Dearest Birdiest of Readers! The problem with developing this bird-fixation is that one inadvertently ends up buying–and NOT REGRETTING–t-shirts of this ilk:
I kid you not. This tshirt was purchased at the magnificent Reifel Migratory Bird Sanctuary in Ladner, BC (about a 45-minute drive from Vancouver) on our travels in early July. I had originally picked out a tame shirt with a minuscule warbler in the left-corner, but my dear husband assured me that when acquiring items for my avian garderobe, I should just go whole-hog. And so I did. Puffins on an acid-wash background. Shirts like this shouldn’t exist, but it’s also kind of marvellous that they do, and kind of extraordinary that I now walk around clad in breeding puffins.
Tshirts aside, the Reifel Bird Sanctuary regaled us with stellar looks at Great Blue Herons, juvenile Wood Ducks, Sandhill Cranes and even a Canada Goose who imprinted himself on us and refused to let us out of his sight. We named him Jack and thankfully he decided not to hop into our car on the way home.
After a quick trip to Vancouver, we boarded Yukon-bound plane and landed in paradise –aka Whitehorse– two hours later. Suffice it to say that we’re now scheming of ways to “divide our time” between Toronto and Whitehorse. The mountains, pristine lakes, glorious poplars, extraordinary German rye bread, and expansive wild landscape took our breath away. And the coffee. The land of the midnight sun produces some of the finest coffee we’ve ever tasted. (We flew home with a mere 7 pounds of coffee beans in our luggage; we’re now down to three and wishing that we had In more birdy news, I saw my first Mountain Bluebird in the Yukon Wildlife Preserve and screamed in awe at the bird’s electric blue plumage.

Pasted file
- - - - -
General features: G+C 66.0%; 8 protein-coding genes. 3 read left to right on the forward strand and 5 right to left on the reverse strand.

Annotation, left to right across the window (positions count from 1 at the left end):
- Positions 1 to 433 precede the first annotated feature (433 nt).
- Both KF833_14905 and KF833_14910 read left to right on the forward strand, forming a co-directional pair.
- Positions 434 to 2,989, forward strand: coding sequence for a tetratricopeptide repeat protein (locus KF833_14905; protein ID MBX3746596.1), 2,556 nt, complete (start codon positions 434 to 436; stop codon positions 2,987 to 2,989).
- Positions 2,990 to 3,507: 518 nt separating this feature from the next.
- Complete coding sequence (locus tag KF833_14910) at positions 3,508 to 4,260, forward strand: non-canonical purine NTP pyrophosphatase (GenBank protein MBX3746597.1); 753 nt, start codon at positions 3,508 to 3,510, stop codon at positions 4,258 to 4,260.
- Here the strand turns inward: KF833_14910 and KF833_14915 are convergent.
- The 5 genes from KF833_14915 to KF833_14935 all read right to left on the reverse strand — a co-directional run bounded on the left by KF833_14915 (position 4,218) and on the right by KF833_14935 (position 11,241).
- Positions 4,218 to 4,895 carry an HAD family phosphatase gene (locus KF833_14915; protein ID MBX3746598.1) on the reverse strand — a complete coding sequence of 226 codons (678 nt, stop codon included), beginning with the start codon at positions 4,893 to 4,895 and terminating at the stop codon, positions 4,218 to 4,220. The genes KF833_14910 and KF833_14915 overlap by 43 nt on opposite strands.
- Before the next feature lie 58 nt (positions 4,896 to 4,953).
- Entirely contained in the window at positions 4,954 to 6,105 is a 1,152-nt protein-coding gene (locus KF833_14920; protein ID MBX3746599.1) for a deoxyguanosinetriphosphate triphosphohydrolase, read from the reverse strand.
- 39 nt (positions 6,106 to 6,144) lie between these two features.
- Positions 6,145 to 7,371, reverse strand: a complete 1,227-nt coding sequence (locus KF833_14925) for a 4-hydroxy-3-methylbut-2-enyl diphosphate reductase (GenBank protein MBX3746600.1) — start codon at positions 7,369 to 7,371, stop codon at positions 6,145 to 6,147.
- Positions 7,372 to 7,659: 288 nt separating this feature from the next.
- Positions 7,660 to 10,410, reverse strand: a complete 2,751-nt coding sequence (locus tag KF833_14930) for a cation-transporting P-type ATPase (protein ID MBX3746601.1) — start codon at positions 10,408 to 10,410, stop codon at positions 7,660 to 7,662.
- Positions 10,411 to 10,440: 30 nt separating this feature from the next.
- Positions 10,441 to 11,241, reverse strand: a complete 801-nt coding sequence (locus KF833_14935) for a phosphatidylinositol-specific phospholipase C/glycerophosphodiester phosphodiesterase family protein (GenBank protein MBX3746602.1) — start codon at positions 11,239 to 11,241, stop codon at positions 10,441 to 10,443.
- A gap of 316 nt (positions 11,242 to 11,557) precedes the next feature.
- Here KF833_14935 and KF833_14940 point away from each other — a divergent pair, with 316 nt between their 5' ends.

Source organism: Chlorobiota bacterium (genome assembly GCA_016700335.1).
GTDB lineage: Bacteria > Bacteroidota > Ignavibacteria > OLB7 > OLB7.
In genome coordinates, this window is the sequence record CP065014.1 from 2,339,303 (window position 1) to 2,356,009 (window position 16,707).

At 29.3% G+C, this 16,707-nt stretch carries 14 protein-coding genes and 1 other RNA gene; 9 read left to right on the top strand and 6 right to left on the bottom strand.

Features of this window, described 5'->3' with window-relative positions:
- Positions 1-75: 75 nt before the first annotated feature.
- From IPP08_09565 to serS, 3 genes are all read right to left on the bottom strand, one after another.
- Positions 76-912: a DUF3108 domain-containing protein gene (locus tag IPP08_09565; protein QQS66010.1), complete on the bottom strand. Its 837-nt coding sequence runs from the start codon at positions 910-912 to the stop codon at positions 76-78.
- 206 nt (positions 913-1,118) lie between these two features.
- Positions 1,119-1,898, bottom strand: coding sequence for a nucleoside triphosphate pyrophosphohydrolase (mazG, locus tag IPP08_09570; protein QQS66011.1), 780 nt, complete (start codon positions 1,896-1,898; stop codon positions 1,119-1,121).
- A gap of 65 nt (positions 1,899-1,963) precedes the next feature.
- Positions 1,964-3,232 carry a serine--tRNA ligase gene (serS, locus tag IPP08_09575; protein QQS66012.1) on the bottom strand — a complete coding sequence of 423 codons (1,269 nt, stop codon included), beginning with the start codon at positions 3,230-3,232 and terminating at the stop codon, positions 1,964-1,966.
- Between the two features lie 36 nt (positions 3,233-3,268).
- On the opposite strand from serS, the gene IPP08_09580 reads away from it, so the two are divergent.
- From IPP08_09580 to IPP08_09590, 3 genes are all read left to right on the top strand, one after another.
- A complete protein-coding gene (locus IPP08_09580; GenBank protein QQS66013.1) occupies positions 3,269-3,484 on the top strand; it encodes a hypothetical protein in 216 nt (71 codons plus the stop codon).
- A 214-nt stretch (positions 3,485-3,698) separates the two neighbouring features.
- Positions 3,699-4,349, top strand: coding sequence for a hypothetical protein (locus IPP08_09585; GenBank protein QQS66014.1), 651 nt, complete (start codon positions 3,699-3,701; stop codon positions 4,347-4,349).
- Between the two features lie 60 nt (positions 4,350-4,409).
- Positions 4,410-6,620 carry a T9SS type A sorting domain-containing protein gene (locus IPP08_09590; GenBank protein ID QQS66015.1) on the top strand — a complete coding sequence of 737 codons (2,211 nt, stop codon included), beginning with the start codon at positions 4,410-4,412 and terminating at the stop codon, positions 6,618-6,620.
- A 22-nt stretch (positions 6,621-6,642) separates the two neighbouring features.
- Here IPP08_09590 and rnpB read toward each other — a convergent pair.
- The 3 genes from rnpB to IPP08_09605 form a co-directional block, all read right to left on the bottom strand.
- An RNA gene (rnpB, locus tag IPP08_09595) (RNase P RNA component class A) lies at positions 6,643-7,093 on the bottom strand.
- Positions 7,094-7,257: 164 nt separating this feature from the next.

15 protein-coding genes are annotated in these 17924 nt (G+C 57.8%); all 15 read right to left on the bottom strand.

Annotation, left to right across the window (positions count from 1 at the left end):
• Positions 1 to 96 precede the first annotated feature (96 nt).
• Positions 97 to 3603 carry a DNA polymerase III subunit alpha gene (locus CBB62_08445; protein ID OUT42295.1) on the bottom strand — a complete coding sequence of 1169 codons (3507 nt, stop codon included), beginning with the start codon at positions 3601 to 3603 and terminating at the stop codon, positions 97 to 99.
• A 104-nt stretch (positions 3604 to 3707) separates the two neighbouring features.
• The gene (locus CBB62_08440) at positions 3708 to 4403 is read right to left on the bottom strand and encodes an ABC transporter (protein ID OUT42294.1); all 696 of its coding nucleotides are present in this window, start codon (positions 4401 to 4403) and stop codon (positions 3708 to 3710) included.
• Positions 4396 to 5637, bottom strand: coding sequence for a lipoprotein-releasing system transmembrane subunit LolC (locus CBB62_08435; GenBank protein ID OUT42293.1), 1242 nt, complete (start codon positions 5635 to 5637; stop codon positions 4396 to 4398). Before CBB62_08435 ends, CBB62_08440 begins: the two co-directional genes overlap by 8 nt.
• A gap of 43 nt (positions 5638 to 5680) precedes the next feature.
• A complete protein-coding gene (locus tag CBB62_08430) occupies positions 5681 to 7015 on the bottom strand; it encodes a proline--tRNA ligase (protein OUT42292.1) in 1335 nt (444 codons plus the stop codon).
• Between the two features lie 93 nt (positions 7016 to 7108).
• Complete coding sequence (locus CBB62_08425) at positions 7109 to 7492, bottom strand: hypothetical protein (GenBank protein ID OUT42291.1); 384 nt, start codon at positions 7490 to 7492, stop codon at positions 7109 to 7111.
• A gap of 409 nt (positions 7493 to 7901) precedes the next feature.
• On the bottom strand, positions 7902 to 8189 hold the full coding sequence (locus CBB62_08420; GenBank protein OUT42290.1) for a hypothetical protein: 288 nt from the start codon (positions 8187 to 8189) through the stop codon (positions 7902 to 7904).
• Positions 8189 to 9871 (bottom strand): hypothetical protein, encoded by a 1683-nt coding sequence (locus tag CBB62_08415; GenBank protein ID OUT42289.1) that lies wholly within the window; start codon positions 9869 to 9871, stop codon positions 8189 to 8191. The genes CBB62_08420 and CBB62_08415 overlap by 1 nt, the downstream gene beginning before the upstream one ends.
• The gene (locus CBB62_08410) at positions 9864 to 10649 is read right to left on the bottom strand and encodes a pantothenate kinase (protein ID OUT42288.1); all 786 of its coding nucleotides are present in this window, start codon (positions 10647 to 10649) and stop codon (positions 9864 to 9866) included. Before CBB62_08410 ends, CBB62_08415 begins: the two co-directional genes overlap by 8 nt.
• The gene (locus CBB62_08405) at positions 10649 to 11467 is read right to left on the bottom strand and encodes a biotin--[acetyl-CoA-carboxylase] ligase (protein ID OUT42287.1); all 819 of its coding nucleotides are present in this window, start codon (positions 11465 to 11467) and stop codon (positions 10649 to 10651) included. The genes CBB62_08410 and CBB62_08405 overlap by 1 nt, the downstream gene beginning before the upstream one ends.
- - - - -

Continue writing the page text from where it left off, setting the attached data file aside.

The day before the Mountain Bluebird sighting, we found ourselves in the town of Haines Junction (population 800) amidst the smallest, quaintest Canada Day Parade I’ve ever seen.
Shortly after the parade we hiked around Lake Kathleen in Kluane National Park, and the lake officially wins for best, most stunning, cleanest, clearest, world’s most magnificent body of water. I also ID’d about 20 Yellow-rumped warblers in the vicinity. I’m also slightly mortified to admit that every time we encountered another human on the trail, I accosted them to find out whether they had run into a bear that day. Not my proudest moments, but I seriously feared for my survival (no hiding that I’m a city girl, alas!). Everybody graciously humored my frantic inquiries and assured me that I was not about to be eaten by a bear. Nerve wracking, but worth it!
And…things have been rather ho-hum since returning from the Wild North. But a good kind of summery ho-hum. The shore birds are starting to grace Southern Ontario with their presence, the banding station recently reopened and I held a Cedar Waxwing in my hand and resumed scribing in earnest. And such is life: ho-hum punctuated by sublime greatness. I suppose I wouldn’t want it any other way.